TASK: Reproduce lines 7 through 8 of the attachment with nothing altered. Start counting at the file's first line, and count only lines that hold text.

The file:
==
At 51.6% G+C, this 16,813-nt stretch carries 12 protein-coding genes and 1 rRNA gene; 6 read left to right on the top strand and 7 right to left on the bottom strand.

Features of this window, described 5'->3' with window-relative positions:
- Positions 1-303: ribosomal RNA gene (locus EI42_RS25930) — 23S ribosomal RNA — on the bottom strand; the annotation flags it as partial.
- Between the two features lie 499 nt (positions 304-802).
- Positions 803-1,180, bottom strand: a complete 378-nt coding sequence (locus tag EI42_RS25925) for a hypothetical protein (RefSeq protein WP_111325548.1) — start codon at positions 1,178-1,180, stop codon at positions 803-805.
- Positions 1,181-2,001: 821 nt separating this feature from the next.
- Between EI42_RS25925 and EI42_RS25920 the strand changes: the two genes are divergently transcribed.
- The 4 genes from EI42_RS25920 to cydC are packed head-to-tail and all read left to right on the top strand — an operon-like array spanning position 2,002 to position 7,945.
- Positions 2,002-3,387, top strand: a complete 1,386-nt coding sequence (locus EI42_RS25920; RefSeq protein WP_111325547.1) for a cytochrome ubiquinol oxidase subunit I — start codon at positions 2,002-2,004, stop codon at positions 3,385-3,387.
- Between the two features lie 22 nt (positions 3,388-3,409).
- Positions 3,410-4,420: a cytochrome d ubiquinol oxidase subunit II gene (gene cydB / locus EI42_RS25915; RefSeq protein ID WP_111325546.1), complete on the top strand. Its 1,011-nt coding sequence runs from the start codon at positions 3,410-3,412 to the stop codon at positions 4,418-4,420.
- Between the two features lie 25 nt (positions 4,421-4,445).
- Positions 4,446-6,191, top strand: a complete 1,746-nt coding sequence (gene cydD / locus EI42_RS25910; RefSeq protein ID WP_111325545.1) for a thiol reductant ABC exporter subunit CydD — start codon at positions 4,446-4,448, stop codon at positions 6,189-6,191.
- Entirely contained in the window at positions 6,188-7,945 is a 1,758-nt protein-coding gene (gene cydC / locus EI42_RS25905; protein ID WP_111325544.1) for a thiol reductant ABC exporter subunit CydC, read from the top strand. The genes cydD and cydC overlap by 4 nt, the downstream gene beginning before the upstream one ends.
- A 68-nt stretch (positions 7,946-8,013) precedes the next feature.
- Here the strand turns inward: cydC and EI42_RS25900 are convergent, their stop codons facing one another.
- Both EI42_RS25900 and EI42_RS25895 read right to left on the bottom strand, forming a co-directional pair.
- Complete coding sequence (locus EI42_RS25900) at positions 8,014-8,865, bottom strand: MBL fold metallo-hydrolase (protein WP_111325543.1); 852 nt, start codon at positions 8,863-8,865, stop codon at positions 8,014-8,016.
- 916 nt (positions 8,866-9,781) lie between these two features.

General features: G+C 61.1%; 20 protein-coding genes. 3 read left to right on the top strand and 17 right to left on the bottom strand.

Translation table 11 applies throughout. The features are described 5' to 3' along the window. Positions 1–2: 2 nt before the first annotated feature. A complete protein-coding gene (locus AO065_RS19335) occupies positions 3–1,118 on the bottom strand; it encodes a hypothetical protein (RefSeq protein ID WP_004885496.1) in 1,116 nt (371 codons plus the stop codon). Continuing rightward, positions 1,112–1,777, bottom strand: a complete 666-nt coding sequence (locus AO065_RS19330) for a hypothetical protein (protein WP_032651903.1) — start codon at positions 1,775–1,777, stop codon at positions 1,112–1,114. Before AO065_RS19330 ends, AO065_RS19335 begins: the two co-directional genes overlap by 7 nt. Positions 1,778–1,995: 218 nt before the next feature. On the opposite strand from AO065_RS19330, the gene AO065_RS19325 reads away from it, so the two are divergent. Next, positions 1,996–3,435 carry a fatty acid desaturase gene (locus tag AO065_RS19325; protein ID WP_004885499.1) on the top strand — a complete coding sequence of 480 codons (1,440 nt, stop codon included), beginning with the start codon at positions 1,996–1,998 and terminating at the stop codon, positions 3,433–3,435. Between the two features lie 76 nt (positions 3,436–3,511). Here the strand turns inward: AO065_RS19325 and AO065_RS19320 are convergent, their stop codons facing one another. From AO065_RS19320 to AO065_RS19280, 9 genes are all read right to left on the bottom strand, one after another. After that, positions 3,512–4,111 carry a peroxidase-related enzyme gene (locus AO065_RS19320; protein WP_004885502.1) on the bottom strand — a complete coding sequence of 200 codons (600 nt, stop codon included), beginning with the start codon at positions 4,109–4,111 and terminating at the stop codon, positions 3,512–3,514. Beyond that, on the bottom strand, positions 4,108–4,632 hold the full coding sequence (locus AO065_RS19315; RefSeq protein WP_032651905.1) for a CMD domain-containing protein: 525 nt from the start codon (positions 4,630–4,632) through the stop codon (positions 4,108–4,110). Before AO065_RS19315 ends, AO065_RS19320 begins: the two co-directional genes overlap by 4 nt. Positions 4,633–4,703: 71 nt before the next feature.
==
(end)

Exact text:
- Between EI42_RS25925 and EI42_RS25920 the strand changes: the two genes are divergently transcribed.
- The 4 genes from EI42_RS25920 to cydC are packed head-to-tail and all read left to right on the top strand — an operon-like array spanning position 2,002 to position 7,945.